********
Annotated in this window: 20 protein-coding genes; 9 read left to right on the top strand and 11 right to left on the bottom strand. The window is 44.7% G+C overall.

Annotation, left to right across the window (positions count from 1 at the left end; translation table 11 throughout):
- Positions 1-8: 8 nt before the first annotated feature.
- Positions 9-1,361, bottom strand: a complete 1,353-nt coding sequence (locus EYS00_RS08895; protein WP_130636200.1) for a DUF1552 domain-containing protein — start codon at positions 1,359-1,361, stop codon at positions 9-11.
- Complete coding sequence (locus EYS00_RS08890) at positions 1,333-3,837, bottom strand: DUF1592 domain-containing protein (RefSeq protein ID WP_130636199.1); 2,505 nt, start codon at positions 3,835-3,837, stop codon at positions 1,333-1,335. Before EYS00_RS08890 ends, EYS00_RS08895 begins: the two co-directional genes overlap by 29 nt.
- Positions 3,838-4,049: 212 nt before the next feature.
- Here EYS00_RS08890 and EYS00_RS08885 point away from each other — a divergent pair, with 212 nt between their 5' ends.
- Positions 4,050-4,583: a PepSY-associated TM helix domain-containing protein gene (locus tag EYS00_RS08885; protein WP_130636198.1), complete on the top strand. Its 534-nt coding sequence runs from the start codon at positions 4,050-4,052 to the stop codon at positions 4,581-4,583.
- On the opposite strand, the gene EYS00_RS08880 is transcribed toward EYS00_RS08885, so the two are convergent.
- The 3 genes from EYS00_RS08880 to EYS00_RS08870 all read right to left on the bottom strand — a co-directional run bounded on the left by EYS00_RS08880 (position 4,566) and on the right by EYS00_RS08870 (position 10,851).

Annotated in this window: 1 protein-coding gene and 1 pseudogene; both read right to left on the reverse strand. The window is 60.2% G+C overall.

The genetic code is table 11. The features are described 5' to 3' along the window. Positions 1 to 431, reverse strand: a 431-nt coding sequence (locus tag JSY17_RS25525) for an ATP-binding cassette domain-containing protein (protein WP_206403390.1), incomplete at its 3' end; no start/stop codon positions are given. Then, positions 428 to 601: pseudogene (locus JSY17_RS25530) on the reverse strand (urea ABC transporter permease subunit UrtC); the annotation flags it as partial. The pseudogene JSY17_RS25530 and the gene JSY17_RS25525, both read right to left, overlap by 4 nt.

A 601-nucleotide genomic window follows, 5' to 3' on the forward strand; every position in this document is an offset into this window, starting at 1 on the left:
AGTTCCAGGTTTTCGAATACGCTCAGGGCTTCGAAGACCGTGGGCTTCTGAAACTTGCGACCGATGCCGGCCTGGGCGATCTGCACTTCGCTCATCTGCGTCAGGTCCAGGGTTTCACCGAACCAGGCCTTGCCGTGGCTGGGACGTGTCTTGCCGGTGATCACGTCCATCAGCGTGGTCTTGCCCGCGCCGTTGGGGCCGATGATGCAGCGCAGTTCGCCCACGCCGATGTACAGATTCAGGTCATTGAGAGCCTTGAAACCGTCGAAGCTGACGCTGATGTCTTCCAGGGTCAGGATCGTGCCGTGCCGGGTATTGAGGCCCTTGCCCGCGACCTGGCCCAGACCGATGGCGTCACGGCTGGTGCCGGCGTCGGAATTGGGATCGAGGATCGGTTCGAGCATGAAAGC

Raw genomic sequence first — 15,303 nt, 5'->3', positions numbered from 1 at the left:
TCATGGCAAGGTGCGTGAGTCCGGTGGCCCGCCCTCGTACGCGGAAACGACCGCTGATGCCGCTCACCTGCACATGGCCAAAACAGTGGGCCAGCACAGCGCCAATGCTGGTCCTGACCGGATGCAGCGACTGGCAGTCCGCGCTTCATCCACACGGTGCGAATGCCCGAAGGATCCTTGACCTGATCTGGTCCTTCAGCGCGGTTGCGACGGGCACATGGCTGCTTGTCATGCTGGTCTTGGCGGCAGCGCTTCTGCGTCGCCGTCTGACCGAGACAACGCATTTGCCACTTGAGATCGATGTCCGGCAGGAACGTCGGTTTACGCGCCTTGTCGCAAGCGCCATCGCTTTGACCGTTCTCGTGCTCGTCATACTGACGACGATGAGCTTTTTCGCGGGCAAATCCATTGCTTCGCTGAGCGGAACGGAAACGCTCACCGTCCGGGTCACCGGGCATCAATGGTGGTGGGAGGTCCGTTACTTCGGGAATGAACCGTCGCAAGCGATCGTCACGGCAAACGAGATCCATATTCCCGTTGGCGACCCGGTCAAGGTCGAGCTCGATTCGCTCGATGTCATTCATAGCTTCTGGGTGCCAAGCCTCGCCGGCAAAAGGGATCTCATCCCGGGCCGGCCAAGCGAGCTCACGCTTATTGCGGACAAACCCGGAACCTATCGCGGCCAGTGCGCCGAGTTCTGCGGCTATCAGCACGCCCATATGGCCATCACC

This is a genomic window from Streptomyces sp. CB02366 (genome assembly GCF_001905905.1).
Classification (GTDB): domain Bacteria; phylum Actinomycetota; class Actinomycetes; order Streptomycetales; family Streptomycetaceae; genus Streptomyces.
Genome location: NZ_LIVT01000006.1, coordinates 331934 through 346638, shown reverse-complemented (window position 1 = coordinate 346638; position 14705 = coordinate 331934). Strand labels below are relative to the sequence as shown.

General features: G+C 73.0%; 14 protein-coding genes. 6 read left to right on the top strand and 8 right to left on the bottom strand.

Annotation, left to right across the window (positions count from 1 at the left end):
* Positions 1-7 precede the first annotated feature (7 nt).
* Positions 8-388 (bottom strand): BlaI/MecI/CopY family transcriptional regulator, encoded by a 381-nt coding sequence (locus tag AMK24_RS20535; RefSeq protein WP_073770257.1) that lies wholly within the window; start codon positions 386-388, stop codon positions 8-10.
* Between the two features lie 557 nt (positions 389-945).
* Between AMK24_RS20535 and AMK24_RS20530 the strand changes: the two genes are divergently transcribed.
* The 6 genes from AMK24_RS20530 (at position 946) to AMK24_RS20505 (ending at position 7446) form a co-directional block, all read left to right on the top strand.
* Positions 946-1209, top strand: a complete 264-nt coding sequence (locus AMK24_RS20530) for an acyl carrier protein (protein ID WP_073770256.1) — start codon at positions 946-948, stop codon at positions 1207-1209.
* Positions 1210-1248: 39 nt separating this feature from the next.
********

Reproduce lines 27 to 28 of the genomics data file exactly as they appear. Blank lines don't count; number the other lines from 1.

* Positions 946-1209, top strand: a complete 264-nt coding sequence (locus AMK24_RS20530) for an acyl carrier protein (protein ID WP_073770256.1) — start codon at positions 946-948, stop codon at positions 1207-1209.
* Positions 1210-1248: 39 nt separating this feature from the next.